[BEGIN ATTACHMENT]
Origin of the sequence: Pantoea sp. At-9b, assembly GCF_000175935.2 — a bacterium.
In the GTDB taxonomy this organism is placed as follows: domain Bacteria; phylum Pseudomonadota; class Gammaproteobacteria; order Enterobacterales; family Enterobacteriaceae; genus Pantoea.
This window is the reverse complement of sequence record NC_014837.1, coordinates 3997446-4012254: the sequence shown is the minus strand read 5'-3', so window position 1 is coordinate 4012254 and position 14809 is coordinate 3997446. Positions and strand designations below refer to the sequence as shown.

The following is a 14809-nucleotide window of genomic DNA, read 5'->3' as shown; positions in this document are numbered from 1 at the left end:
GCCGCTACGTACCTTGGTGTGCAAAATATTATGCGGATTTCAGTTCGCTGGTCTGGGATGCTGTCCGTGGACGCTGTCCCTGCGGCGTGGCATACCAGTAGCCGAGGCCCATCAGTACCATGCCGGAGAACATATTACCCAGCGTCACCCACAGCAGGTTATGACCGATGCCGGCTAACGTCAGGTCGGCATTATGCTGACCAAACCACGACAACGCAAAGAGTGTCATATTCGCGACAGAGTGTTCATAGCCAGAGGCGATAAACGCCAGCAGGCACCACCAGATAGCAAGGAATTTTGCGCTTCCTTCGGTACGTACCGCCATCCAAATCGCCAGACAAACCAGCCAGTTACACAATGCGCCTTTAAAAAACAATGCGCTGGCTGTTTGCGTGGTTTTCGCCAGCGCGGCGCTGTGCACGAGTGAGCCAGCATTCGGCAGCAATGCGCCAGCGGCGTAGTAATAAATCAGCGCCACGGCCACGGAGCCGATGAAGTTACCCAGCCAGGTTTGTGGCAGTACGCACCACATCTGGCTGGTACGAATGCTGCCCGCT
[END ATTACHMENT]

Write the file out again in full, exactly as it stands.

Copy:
Origin of the sequence: Pantoea sp. At-9b, assembly GCF_000175935.2 — a bacterium.
In the GTDB taxonomy this organism is placed as follows: domain Bacteria; phylum Pseudomonadota; class Gammaproteobacteria; order Enterobacterales; family Enterobacteriaceae; genus Pantoea.
This window is the reverse complement of sequence record NC_014837.1, coordinates 3997446-4012254: the sequence shown is the minus strand read 5'-3', so window position 1 is coordinate 4012254 and position 14809 is coordinate 3997446. Positions and strand designations below refer to the sequence as shown.

The following is a 14809-nucleotide window of genomic DNA, read 5'->3' as shown; positions in this document are numbered from 1 at the left end:
GCCGCTACGTACCTTGGTGTGCAAAATATTATGCGGATTTCAGTTCGCTGGTCTGGGATGCTGTCCGTGGACGCTGTCCCTGCGGCGTGGCATACCAGTAGCCGAGGCCCATCAGTACCATGCCGGAGAACATATTACCCAGCGTCACCCACAGCAGGTTATGACCGATGCCGGCTAACGTCAGGTCGGCATTATGCTGACCAAACCACGACAACGCAAAGAGTGTCATATTCGCGACAGAGTGTTCATAGCCAGAGGCGATAAACGCCAGCAGGCACCACCAGATAGCAAGGAATTTTGCGCTTCCTTCGGTACGTACCGCCATCCAAATCGCCAGACAAACCAGCCAGTTACACAATGCGCCTTTAAAAAACAATGCGCTGGCTGTTTGCGTGGTTTTCGCCAGCGCGGCGCTGTGCACGAGTGAGCCAGCATTCGGCAGCAATGCGCCAGCGGCGTAGTAATAAATCAGCGCCACGGCCACGGAGCCGATGAAGTTACCCAGCCAGGTTTGTGGCAGTACGCACCACATCTGGCTGGTACGAATGCTGCCCGCT